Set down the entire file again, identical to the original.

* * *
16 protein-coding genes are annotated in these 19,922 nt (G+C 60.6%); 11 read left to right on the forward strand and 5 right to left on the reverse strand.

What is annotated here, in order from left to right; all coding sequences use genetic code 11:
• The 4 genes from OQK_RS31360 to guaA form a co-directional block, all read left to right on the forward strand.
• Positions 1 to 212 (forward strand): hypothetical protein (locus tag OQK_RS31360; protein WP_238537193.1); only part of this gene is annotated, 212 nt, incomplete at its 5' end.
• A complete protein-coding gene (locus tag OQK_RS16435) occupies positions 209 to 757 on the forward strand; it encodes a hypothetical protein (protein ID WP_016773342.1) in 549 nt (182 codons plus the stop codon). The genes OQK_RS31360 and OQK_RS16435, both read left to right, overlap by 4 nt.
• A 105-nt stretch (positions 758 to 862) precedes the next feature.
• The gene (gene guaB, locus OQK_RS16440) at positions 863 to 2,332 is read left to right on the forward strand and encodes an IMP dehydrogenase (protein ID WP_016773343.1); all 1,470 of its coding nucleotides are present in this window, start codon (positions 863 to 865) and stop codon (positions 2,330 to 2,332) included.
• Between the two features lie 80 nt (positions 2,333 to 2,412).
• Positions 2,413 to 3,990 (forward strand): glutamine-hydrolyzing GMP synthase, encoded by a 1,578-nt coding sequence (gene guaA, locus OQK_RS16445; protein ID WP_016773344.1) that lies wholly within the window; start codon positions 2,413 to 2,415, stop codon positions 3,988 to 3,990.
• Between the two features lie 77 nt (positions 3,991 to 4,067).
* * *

16 protein-coding genes are annotated in these 19,922 nt (G+C 60.6%); 11 read left to right on the forward strand and 5 right to left on the reverse strand.

What is annotated here, in order from left to right; all coding sequences use genetic code 11:
• The 4 genes from OQK_RS31360 to guaA form a co-directional block, all read left to right on the forward strand.
• Positions 1 to 212 (forward strand): hypothetical protein (locus tag OQK_RS31360; protein WP_238537193.1); only part of this gene is annotated, 212 nt, incomplete at its 5' end.
• A complete protein-coding gene (locus tag OQK_RS16435) occupies positions 209 to 757 on the forward strand; it encodes a hypothetical protein (protein ID WP_016773342.1) in 549 nt (182 codons plus the stop codon). The genes OQK_RS31360 and OQK_RS16435, both read left to right, overlap by 4 nt.
• A 105-nt stretch (positions 758 to 862) precedes the next feature.
• The gene (gene guaB, locus OQK_RS16440) at positions 863 to 2,332 is read left to right on the forward strand and encodes an IMP dehydrogenase (protein ID WP_016773343.1); all 1,470 of its coding nucleotides are present in this window, start codon (positions 863 to 865) and stop codon (positions 2,330 to 2,332) included.
• Between the two features lie 80 nt (positions 2,333 to 2,412).
• Positions 2,413 to 3,990 (forward strand): glutamine-hydrolyzing GMP synthase, encoded by a 1,578-nt coding sequence (gene guaA, locus OQK_RS16445; protein ID WP_016773344.1) that lies wholly within the window; start codon positions 2,413 to 2,415, stop codon positions 3,988 to 3,990.
• Between the two features lie 77 nt (positions 3,991 to 4,067).